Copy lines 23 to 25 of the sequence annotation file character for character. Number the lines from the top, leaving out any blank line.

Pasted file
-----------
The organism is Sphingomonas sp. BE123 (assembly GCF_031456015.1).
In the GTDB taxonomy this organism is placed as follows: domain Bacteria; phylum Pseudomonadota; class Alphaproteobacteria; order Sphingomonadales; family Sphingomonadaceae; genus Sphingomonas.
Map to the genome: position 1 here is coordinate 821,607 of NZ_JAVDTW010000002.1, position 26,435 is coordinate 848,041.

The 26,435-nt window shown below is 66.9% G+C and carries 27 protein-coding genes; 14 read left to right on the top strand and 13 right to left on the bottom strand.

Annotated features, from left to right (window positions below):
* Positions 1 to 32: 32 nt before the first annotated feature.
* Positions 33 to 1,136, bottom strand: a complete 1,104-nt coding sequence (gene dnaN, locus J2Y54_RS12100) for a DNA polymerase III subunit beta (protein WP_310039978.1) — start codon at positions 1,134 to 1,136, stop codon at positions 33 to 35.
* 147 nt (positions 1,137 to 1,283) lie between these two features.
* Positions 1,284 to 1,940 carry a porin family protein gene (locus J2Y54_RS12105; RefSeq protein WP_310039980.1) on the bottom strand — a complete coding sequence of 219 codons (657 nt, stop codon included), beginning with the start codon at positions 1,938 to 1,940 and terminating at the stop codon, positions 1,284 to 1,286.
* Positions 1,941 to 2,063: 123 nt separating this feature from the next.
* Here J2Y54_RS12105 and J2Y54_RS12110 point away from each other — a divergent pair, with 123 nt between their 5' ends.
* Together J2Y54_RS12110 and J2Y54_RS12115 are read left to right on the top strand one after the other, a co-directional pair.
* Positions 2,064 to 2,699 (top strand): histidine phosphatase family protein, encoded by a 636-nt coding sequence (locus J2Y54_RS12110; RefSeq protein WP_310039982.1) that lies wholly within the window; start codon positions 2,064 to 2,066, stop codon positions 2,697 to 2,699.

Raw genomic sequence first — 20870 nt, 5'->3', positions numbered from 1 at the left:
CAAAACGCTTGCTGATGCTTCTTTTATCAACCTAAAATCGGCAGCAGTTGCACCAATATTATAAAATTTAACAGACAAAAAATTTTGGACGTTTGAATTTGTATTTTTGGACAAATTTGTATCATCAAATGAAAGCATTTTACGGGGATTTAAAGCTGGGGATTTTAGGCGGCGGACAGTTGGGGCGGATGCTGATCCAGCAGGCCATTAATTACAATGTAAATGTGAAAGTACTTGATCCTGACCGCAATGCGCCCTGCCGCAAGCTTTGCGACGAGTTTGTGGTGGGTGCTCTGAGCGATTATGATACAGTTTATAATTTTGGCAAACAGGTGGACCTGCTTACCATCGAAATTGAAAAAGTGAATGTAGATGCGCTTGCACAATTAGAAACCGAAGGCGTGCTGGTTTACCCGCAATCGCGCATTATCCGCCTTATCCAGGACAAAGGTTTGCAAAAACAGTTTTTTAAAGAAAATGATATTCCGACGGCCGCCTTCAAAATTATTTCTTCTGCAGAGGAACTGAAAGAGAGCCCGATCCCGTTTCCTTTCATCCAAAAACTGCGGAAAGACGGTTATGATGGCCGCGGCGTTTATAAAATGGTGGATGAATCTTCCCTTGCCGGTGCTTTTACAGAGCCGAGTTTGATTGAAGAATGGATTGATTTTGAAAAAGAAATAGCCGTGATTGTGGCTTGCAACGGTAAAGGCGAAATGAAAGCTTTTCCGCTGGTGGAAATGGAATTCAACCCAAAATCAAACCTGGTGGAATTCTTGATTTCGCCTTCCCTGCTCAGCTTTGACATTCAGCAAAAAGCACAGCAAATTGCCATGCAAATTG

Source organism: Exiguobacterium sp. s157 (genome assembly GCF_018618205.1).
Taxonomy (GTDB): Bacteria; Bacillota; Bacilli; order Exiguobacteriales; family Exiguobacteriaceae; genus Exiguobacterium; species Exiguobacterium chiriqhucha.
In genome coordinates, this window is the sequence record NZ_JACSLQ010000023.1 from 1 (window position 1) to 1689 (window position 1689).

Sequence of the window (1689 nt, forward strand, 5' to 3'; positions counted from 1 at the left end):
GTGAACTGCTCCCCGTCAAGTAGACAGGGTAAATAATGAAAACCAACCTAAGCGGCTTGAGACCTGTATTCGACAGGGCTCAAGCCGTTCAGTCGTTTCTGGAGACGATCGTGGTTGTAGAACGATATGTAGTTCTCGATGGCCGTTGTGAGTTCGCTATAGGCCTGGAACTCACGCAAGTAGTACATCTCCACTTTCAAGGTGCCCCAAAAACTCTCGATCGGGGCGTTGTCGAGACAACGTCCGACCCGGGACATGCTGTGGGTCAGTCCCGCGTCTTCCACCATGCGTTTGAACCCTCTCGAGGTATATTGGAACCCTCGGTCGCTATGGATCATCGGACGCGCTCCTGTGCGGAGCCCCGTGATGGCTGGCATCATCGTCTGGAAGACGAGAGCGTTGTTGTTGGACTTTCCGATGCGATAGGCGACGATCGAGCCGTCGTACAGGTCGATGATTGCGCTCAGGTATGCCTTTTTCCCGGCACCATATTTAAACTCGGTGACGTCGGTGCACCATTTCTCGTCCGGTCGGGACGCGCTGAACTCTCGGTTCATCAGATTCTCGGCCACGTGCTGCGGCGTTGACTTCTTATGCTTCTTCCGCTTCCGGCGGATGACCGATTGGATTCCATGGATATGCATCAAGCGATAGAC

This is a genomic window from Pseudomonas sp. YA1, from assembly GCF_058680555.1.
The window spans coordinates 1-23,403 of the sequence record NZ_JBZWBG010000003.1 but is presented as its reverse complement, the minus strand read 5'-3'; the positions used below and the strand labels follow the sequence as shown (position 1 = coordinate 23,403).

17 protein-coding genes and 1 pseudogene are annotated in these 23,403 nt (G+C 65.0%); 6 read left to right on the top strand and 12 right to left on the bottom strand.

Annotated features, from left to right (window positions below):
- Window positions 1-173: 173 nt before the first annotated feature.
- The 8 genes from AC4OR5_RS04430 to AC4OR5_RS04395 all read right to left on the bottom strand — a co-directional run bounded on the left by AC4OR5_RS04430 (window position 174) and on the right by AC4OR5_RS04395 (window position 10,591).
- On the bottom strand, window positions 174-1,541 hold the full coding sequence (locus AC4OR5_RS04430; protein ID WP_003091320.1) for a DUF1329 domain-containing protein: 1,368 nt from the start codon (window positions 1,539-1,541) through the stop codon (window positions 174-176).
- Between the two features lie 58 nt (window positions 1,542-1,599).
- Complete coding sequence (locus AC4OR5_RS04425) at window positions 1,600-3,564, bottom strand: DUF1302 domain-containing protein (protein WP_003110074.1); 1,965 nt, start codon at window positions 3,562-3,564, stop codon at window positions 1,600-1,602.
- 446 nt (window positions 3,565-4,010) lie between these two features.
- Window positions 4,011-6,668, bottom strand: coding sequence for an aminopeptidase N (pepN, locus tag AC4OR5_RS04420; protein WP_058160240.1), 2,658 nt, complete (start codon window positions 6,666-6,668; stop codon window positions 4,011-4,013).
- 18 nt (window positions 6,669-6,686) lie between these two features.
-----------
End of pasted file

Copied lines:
17 protein-coding genes and 1 pseudogene are annotated in these 23,403 nt (G+C 65.0%); 6 read left to right on the top strand and 12 right to left on the bottom strand.

Annotated features, from left to right (window positions below):
- Window positions 1-173: 173 nt before the first annotated feature.